Jevgeni Kabanov on dow.ngra.de made an interesting observation that I had noticed at one point when I was studying the new Java Memory Model, but that I had forgotten again.
volatile variable that thread A writes to and thread B subsequently reads from guarantees that thread B sees everything that thread A saw when it wrote to the
volatile variable, even if the other data is not
The most easily accessible documentation about this is from Bill Pugh’s JSR-133 FAQ:
Under the new memory model, it is still true that volatile variables cannot be reordered with each other. The difference is that it is now no longer so easy to reorder normal field accesses around them. Writing to a volatile field has the same memory effect as a monitor release, and reading from a volatile field has the same memory effect as a monitor acquire. In effect, because the new memory model places stricter constraints on reordering of volatile field accesses with other field accesses, volatile or not, anything that was visible to thread A when it writes to volatile field f becomes visible to thread B when it reads f.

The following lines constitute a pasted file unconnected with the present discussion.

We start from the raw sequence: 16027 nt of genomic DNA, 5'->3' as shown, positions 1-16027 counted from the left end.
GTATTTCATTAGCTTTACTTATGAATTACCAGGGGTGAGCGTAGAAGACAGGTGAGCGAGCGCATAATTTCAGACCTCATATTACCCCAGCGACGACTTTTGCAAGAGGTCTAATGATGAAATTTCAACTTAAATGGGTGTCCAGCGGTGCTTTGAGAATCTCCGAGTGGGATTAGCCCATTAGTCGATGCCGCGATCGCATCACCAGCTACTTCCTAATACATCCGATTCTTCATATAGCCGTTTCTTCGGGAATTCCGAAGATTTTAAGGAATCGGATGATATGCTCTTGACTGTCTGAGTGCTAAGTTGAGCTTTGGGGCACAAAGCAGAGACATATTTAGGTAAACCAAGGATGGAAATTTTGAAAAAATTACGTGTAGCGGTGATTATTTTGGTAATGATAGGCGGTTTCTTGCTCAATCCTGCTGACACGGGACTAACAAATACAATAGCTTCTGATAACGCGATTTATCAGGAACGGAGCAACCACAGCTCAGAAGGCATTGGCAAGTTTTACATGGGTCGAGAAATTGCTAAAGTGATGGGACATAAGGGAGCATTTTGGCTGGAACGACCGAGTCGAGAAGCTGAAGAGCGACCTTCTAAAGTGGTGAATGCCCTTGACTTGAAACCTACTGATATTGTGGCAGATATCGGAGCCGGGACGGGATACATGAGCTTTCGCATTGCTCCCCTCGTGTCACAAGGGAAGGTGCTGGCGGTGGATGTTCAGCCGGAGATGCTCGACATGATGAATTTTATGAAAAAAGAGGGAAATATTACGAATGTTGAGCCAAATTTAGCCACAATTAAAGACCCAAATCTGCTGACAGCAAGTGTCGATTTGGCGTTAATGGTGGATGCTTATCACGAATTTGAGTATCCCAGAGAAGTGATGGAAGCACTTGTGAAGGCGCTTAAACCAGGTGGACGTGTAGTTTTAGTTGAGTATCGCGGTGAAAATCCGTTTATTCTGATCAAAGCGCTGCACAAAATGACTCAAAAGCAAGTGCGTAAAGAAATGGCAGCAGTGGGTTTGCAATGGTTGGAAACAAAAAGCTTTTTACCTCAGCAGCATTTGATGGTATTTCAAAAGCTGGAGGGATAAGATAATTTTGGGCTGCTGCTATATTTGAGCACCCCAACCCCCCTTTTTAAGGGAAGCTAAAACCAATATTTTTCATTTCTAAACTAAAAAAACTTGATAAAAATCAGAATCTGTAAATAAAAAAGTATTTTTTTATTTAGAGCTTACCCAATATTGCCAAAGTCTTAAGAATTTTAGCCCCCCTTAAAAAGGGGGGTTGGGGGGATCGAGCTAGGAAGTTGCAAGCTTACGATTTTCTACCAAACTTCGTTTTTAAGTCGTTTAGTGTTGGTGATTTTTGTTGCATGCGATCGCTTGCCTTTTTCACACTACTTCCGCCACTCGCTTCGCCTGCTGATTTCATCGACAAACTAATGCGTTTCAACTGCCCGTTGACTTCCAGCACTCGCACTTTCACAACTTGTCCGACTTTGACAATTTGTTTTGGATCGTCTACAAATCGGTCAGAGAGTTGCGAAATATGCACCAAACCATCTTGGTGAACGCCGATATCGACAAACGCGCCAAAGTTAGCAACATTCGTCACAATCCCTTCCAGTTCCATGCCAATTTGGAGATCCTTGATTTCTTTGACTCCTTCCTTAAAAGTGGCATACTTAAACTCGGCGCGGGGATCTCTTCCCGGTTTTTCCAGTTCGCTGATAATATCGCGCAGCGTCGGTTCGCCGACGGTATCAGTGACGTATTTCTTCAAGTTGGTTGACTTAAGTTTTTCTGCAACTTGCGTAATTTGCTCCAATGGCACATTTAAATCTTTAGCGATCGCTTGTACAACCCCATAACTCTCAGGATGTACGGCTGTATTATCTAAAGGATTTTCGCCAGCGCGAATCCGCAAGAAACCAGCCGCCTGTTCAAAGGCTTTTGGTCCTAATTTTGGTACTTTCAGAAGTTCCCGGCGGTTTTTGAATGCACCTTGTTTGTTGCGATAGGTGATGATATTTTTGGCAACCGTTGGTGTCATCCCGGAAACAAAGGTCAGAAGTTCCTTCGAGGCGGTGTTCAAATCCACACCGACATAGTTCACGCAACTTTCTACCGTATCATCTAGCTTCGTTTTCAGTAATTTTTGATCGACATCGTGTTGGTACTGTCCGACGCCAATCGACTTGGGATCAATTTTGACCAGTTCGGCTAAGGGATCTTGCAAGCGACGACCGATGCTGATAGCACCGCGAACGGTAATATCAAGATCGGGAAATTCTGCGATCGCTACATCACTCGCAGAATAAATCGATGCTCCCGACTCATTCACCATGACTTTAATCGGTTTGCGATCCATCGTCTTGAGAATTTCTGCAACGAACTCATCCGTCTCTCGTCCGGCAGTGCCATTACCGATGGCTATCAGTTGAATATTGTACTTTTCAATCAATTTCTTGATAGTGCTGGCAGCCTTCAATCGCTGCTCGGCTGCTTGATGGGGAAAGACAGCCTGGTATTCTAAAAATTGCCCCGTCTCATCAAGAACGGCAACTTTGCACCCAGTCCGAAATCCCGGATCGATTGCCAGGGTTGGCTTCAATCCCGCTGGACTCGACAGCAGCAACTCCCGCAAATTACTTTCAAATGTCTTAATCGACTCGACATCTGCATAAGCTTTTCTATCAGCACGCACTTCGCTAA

A very similar post popped up, Thread-safe non-synchronized read/writes?, and a commenter Matthias (not me, I have just one ‘t’) makes an important point:
Since the revision of the memory model, writing to a ‘volatile’ guarantees that no previous write will be reordered beyond it. Vice versa with reads. That’s why you can use volatiles for synchronization purposes – but only if you both write it in one thread _and_ read it in the other.
(Emphasis added by me).